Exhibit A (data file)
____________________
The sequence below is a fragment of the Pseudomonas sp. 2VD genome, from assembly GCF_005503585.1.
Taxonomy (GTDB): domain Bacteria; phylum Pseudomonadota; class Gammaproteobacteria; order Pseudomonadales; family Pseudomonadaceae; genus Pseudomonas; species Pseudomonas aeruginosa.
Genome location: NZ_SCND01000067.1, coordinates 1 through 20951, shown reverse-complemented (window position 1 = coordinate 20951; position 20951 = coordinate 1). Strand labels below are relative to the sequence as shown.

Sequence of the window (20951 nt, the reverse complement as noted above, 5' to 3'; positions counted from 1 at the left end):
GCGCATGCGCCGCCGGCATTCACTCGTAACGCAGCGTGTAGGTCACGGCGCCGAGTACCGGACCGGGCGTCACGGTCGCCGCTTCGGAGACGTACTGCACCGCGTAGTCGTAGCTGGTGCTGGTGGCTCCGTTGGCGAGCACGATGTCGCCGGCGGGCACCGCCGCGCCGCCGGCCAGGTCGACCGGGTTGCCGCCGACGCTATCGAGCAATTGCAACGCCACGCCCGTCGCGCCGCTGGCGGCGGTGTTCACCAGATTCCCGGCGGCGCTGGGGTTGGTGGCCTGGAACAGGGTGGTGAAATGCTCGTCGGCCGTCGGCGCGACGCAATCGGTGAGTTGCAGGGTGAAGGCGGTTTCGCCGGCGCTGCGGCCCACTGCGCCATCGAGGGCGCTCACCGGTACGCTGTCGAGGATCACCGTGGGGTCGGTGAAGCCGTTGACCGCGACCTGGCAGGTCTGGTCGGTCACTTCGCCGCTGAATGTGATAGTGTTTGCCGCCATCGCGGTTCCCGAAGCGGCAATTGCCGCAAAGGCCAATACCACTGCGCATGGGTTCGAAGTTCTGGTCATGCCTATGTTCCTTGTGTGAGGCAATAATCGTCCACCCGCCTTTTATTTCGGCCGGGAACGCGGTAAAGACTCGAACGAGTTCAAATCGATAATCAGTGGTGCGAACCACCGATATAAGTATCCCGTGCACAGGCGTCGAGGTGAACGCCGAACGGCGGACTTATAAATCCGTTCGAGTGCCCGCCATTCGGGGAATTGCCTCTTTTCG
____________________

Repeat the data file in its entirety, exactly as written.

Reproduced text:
The sequence below is a fragment of the Pseudomonas sp. 2VD genome, from assembly GCF_005503585.1.
Taxonomy (GTDB): domain Bacteria; phylum Pseudomonadota; class Gammaproteobacteria; order Pseudomonadales; family Pseudomonadaceae; genus Pseudomonas; species Pseudomonas aeruginosa.
Genome location: NZ_SCND01000067.1, coordinates 1 through 20951, shown reverse-complemented (window position 1 = coordinate 20951; position 20951 = coordinate 1). Strand labels below are relative to the sequence as shown.

Sequence of the window (20951 nt, the reverse complement as noted above, 5' to 3'; positions counted from 1 at the left end):
GCGCATGCGCCGCCGGCATTCACTCGTAACGCAGCGTGTAGGTCACGGCGCCGAGTACCGGACCGGGCGTCACGGTCGCCGCTTCGGAGACGTACTGCACCGCGTAGTCGTAGCTGGTGCTGGTGGCTCCGTTGGCGAGCACGATGTCGCCGGCGGGCACCGCCGCGCCGCCGGCCAGGTCGACCGGGTTGCCGCCGACGCTATCGAGCAATTGCAACGCCACGCCCGTCGCGCCGCTGGCGGCGGTGTTCACCAGATTCCCGGCGGCGCTGGGGTTGGTGGCCTGGAACAGGGTGGTGAAATGCTCGTCGGCCGTCGGCGCGACGCAATCGGTGAGTTGCAGGGTGAAGGCGGTTTCGCCGGCGCTGCGGCCCACTGCGCCATCGAGGGCGCTCACCGGTACGCTGTCGAGGATCACCGTGGGGTCGGTGAAGCCGTTGACCGCGACCTGGCAGGTCTGGTCGGTCACTTCGCCGCTGAATGTGATAGTGTTTGCCGCCATCGCGGTTCCCGAAGCGGCAATTGCCGCAAAGGCCAATACCACTGCGCATGGGTTCGAAGTTCTGGTCATGCCTATGTTCCTTGTGTGAGGCAATAATCGTCCACCCGCCTTTTATTTCGGCCGGGAACGCGGTAAAGACTCGAACGAGTTCAAATCGATAATCAGTGGTGCGAACCACCGATATAAGTATCCCGTGCACAGGCGTCGAGGTGAACGCCGAACGGCGGACTTATAAATCCGTTCGAGTGCCCGCCATTCGGGGAATTGCCTCTTTTCG